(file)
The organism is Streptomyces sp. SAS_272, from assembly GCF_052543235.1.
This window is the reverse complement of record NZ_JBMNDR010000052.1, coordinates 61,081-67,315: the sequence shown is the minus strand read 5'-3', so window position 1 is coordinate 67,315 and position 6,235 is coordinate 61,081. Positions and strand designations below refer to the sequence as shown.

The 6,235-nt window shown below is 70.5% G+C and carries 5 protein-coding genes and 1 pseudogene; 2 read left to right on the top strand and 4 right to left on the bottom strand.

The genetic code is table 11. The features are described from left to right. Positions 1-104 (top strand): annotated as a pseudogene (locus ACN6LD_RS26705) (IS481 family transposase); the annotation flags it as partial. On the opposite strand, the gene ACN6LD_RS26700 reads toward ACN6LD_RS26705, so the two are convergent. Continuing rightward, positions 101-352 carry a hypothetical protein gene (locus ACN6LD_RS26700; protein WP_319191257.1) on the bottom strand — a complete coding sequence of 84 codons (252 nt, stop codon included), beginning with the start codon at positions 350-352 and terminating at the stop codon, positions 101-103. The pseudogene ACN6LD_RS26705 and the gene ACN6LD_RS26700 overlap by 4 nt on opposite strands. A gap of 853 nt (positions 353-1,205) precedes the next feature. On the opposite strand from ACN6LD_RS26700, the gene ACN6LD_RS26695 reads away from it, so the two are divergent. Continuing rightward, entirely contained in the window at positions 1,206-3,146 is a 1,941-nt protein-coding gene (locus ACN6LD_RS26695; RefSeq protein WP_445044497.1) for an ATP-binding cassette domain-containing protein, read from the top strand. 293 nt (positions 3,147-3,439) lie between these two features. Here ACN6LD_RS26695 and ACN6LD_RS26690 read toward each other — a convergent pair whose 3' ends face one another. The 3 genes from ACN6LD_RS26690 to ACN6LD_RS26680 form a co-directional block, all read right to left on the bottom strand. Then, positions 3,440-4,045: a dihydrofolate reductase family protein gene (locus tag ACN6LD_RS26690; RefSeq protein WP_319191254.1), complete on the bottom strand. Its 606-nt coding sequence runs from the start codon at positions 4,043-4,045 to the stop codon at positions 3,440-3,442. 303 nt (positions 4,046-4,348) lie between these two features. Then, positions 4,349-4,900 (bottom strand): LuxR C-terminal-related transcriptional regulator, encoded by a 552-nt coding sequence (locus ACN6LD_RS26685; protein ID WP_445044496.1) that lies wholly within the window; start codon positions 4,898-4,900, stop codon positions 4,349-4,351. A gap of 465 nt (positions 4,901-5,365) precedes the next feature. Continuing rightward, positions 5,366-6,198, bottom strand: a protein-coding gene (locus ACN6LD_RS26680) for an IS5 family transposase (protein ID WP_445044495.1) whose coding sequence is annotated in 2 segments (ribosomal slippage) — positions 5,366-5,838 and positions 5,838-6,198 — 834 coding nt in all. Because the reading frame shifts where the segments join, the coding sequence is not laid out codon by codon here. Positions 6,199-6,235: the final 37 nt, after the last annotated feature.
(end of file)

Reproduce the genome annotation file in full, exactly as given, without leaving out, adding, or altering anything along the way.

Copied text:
The organism is Streptomyces sp. SAS_272, from assembly GCF_052543235.1.
This window is the reverse complement of record NZ_JBMNDR010000052.1, coordinates 61,081-67,315: the sequence shown is the minus strand read 5'-3', so window position 1 is coordinate 67,315 and position 6,235 is coordinate 61,081. Positions and strand designations below refer to the sequence as shown.

The 6,235-nt window shown below is 70.5% G+C and carries 5 protein-coding genes and 1 pseudogene; 2 read left to right on the top strand and 4 right to left on the bottom strand.

The genetic code is table 11. The features are described from left to right. Positions 1-104 (top strand): annotated as a pseudogene (locus ACN6LD_RS26705) (IS481 family transposase); the annotation flags it as partial. On the opposite strand, the gene ACN6LD_RS26700 reads toward ACN6LD_RS26705, so the two are convergent. Continuing rightward, positions 101-352 carry a hypothetical protein gene (locus ACN6LD_RS26700; protein WP_319191257.1) on the bottom strand — a complete coding sequence of 84 codons (252 nt, stop codon included), beginning with the start codon at positions 350-352 and terminating at the stop codon, positions 101-103. The pseudogene ACN6LD_RS26705 and the gene ACN6LD_RS26700 overlap by 4 nt on opposite strands. A gap of 853 nt (positions 353-1,205) precedes the next feature. On the opposite strand from ACN6LD_RS26700, the gene ACN6LD_RS26695 reads away from it, so the two are divergent. Continuing rightward, entirely contained in the window at positions 1,206-3,146 is a 1,941-nt protein-coding gene (locus ACN6LD_RS26695; RefSeq protein WP_445044497.1) for an ATP-binding cassette domain-containing protein, read from the top strand. 293 nt (positions 3,147-3,439) lie between these two features. Here ACN6LD_RS26695 and ACN6LD_RS26690 read toward each other — a convergent pair whose 3' ends face one another. The 3 genes from ACN6LD_RS26690 to ACN6LD_RS26680 form a co-directional block, all read right to left on the bottom strand. Then, positions 3,440-4,045: a dihydrofolate reductase family protein gene (locus tag ACN6LD_RS26690; RefSeq protein WP_319191254.1), complete on the bottom strand. Its 606-nt coding sequence runs from the start codon at positions 4,043-4,045 to the stop codon at positions 3,440-3,442. 303 nt (positions 4,046-4,348) lie between these two features. Then, positions 4,349-4,900 (bottom strand): LuxR C-terminal-related transcriptional regulator, encoded by a 552-nt coding sequence (locus ACN6LD_RS26685; protein ID WP_445044496.1) that lies wholly within the window; start codon positions 4,898-4,900, stop codon positions 4,349-4,351. A gap of 465 nt (positions 4,901-5,365) precedes the next feature. Continuing rightward, positions 5,366-6,198, bottom strand: a protein-coding gene (locus ACN6LD_RS26680) for an IS5 family transposase (protein ID WP_445044495.1) whose coding sequence is annotated in 2 segments (ribosomal slippage) — positions 5,366-5,838 and positions 5,838-6,198 — 834 coding nt in all. Because the reading frame shifts where the segments join, the coding sequence is not laid out codon by codon here. Positions 6,199-6,235: the final 37 nt, after the last annotated feature.